A. Philip Armbrister
A. Philip Armbrister is an Assistant Professor at The College of The Bahamas, and a Fulbright Scholar with research interests in sustainable development and Haitian Creole studies. For him, poetry is comforting, revealing and therapeutic. He uses it to express his creativity as it is revealed to him through people, objects, events, memory and imagination.
Anku Sa Ra
Born Cleveland W. Eneas III, March 9, 1977, and now known as Anku Sa Ra, this old soul has journeyed through life as an artist in many respects and uses it, art, to share with the world, all that has been shared with him.
Randall Baker lives in Nashville, Tennessee with his wife and daughter. When not earning a living, he likes to wrestle with words. Occasionally, he is able to subdue them into forming a song, poem or story.
Bahamian Marion Bethel read law at Cambridge, and is the recipient of numerous awards for writing, including a James Michener Fellowship and the Casa de las Americas Prize. In 2009, Guanahani, My Love (House of Nehesi) and Bougainvillea Ringplay (Peepal Tree Press) appeared. She is now working on a third manuscript of poetry and a novel.
Nicolette Bethel is a Bahamian playwright, poet, anthropologist and blogger and the founding editor of tongues of the ocean .
C.S. Bhagya lives in Bangalore, India. She is an undergraduate of psychology, English literature, and journalism. Her work has appeared before in the online literary journal Poor Mojo’s Almanac(k).
Christian Campbell is a poet, scholar and culture worker of Bahamian and Trinidadian heritage. He studied at Oxford as a Rhodes Scholar and received the PhD at Duke. His debut collection, Running the Dusk (Peepal Tree Press), is forthcoming in 2010. He is a professor at the University of Toronto.
Nancy Devine teaches high school English in Grand Forks, North Dakota where she lives. She co-directs the Red River Valley Writing Project, a local site of the National Writing Project. Her poetry, short fiction and essays have appeared in online and print journals.
Born and raised in Valsayn, Trinidad, Summer Edward currently lives in Philadelphia. She is a Master’s student in the Reading, Writing, Literacy programme at the University of Pennsylvania. She blogs at http://www.well-lovedtales.blogspot.com. Her poetry and art have appeared or are forthcoming in Philadelphia Stories and St. Somewhere.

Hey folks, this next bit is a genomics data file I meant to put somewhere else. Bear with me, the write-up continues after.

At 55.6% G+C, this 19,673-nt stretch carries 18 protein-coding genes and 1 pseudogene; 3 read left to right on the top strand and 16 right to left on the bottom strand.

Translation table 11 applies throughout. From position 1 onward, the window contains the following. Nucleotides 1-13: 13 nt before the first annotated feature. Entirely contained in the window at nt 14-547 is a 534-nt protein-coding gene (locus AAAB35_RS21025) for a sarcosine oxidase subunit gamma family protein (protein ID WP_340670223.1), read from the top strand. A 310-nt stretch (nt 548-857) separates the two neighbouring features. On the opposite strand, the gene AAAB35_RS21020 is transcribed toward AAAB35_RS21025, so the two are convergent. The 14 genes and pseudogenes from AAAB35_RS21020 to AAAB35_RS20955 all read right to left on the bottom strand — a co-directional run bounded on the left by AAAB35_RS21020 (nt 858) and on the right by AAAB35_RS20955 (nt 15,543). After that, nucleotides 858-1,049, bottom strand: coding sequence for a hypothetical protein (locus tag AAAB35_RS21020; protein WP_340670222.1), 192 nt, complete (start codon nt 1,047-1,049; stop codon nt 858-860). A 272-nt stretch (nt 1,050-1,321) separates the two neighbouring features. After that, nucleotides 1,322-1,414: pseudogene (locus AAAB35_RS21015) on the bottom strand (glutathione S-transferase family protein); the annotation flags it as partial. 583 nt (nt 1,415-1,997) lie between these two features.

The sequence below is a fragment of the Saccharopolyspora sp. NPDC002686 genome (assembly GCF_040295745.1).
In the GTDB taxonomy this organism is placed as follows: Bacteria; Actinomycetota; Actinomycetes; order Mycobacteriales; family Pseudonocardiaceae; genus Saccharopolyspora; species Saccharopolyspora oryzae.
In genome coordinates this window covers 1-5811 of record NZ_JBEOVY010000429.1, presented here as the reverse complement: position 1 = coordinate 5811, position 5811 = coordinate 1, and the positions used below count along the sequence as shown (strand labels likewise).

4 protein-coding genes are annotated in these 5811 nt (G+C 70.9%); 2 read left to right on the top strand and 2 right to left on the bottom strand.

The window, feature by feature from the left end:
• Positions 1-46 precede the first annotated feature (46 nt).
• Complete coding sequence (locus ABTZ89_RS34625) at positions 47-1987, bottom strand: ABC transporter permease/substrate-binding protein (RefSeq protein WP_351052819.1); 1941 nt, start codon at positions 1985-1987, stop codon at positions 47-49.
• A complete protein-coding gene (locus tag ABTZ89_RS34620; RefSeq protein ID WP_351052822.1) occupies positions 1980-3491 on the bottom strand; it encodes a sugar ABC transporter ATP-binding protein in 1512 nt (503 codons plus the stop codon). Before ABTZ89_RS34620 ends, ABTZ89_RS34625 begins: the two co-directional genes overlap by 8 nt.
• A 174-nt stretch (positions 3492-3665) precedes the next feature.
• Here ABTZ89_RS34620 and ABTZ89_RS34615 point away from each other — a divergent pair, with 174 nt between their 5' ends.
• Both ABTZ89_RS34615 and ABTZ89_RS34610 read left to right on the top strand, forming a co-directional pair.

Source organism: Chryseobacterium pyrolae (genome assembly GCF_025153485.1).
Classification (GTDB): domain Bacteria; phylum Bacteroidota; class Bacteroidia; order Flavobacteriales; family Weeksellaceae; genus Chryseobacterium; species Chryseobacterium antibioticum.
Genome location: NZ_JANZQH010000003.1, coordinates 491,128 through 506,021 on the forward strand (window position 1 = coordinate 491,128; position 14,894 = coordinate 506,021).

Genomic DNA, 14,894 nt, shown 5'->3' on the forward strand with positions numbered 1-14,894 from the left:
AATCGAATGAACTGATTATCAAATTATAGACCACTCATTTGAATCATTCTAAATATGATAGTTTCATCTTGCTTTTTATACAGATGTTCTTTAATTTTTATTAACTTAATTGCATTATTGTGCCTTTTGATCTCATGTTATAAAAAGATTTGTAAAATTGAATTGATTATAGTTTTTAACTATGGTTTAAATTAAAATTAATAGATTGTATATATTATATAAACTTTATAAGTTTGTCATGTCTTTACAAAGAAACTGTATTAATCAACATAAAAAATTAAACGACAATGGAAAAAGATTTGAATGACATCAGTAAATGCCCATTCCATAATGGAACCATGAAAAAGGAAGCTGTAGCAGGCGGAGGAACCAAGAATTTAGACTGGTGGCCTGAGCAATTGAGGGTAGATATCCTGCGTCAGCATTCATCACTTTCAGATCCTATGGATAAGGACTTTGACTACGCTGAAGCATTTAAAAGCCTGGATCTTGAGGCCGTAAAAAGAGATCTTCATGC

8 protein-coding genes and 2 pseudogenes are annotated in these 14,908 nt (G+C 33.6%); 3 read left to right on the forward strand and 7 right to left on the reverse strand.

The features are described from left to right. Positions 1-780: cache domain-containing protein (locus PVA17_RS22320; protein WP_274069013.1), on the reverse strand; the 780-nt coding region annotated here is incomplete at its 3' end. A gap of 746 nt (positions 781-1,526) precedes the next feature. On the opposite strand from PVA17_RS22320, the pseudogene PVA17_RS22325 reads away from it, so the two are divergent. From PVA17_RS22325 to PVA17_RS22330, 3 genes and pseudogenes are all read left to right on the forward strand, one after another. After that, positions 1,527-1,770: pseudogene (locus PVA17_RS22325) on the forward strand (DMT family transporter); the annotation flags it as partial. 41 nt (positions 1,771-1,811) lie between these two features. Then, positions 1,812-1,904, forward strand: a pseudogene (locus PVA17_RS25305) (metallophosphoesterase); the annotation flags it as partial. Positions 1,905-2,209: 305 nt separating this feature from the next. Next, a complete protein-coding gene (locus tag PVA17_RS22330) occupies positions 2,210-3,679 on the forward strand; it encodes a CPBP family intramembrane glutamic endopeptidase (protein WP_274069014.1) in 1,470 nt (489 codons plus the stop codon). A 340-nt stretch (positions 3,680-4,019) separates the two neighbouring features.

Sonia Farmer is a Bahamian who completed her BFA in Creative Writing at Pratt Institute in Brooklyn, NY, in May 2009. She is the author of two limited edition chapbooks, What Becomes Us and Grow. Her work has appeared in Ubiquitous Literary and Art Magazine, Poui X, and tongues of the ocean. She is currently Prose Editor for tongues of the ocean.
Brent A. Fisk
Brent A. Fisk’s poetry has appeared in Rattle, Fugue, Southern Poetry Review and many other literary journals.
Patricia Glinton-Meicholas is a Bahamian satirist, poet and novelist who has written numerous papers, articles and monographs on Bahamian history, art and culture as well as ten books, including coauthoring Bahamian Art 1492 to 1992, the first comprehensive work on the subject, two volumes of poetry, and several works of satire. She contributed entries to the Bahamas section of the Macmillan 37 volume Dictionary of Art, and her story, “The Gaulin Wife” is included in the Penguin anthology Under the Storyteller’s Spell.
Paul Hadden is a 24 year old Trinidadian currently working in Paris as an assistant English teacher. He keeps a blog of his experiences there which he also uses as a platform to showcase some of his short stories and poems.
Kei Miller is from Jamaica but presently teaches in a cold country. His next collection of poetry, A Light Song of Light, is published by Carcanet this July. A new novel, the Last Warner Woman, is published by Weidenfeld & Nicolson, also in July.)